Apple's injunction stopping Galaxy Nexus sales is shameful

I'm ashamed of Apple, and myself for giving anything to iPhone today. To celebrate iPhone's fifth anniversary, I asked BetaNews writers to offer missives based on their experience using the handset. We published Wayne Williams' story on Wednesday, another by Chris Wright early day and my own this afternoon. Two other stories are in the queue. We'll run them over the weekend, however, instead of today. There's no longer any sense of birthday celebration in these halls.

Today, US District Judge Lucy Koh gave Apple a great gift for iPhone's fifth, that I see as anything but. Apple's preliminary injunction against the Samsung-manufactured, Google-branded Galaxy Nexus is an outrage and demonstrates how far fallen is Steve Jobs' company from the innovative spirit that brought iPhone to market. The original set the smartphone market ablaze and brought Apple to unimagined success as seen from 2007. There was a time when Apple innovated rather than litigated and up-ended so-called copycats by making bold, breath-taking successor products. But that Apple is gone, buried with Jobs, who sadly left this world last year.

Before the litigious spirit invaded Apple, innovation negated any need for litigation. iPod nano is my favorite example. In January 2004, Apple announced iPod mini, in five delicious colors, and started shipping about six weeks later. The music player immediately sold out. I luckily got one for my wife for Mother's Day because Apple Store Montgomery Mall opened that weekend and stocked iPod mini for the occasion.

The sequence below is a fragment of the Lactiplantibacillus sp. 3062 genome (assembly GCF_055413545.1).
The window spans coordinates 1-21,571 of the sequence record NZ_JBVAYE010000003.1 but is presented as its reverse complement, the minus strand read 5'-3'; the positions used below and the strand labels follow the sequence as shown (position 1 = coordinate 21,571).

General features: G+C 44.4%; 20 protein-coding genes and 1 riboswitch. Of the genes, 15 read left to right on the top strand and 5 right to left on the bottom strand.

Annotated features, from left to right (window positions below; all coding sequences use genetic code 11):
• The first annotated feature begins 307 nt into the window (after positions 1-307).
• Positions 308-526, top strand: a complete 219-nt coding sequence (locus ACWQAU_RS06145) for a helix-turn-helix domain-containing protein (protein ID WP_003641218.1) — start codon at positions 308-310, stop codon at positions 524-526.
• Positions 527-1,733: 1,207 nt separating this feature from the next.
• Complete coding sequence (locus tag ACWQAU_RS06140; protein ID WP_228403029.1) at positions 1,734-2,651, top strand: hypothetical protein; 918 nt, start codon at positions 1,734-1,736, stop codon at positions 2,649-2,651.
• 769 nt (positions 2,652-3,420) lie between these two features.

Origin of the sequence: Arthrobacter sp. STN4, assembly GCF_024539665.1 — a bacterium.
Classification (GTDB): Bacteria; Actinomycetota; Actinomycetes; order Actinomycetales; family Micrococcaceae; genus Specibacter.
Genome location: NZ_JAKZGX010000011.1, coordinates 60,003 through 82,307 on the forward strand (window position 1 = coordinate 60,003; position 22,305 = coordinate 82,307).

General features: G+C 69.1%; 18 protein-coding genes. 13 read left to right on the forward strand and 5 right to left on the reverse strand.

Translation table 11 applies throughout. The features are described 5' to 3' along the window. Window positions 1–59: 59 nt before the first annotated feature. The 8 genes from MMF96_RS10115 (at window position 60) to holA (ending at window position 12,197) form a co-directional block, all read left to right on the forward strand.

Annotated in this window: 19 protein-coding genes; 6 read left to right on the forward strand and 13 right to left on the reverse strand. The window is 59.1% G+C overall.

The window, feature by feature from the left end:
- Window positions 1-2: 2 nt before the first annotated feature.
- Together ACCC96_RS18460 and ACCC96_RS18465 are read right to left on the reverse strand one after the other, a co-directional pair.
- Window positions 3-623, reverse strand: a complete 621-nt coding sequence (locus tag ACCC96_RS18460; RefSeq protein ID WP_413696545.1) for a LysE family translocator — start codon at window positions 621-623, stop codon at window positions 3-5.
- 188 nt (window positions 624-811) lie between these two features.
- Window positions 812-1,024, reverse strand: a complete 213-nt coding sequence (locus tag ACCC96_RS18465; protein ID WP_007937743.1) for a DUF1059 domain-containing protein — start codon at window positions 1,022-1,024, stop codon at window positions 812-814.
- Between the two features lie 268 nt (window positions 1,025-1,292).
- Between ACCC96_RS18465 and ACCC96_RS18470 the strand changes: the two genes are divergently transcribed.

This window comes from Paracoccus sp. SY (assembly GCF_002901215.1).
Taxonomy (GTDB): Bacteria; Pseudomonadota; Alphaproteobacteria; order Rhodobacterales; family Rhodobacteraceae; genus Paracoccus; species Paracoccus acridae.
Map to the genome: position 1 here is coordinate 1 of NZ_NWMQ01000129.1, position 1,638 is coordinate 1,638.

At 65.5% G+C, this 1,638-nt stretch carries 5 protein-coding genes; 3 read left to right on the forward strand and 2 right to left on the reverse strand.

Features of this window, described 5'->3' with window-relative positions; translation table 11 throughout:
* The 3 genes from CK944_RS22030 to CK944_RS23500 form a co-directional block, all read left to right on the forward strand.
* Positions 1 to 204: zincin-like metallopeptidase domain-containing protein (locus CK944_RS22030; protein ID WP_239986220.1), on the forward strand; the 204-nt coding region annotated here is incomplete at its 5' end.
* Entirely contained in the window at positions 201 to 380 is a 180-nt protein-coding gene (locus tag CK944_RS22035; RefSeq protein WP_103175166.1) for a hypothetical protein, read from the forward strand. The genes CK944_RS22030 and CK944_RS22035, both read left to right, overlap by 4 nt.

By autumn 2005, competitors started shipping iPod mini knock-offs to stores for the holidays. Rather than meet them, Apple did something truly innovative, from a product marketing perspective: Left them behind. The company killed off iPod mini at the height of its popularity, a simply unthinkable act in retail, and replaced it with something better. In September 2005, in a stunning product unveiling, Jobs showed off the diminutive iPod nano, pulling it out of the coin pocket of his jeans. The gum-box sized music player was an instant hit.

Imitative Innovation

iPod mini is a great example of what Apple does best: imitative innovation. The company culls from what others do and improves on it. Sadly, idiot fanboys will comment about how Apple imitates no one, just innovates. These guys really need to get out more into the real world. There's nothing wrong with imitation. There's everything right about it. Humans are gregarious and observing of each other. Copying, imitating is natural. How do you think babies learn to walk and to talk? They imitate adults.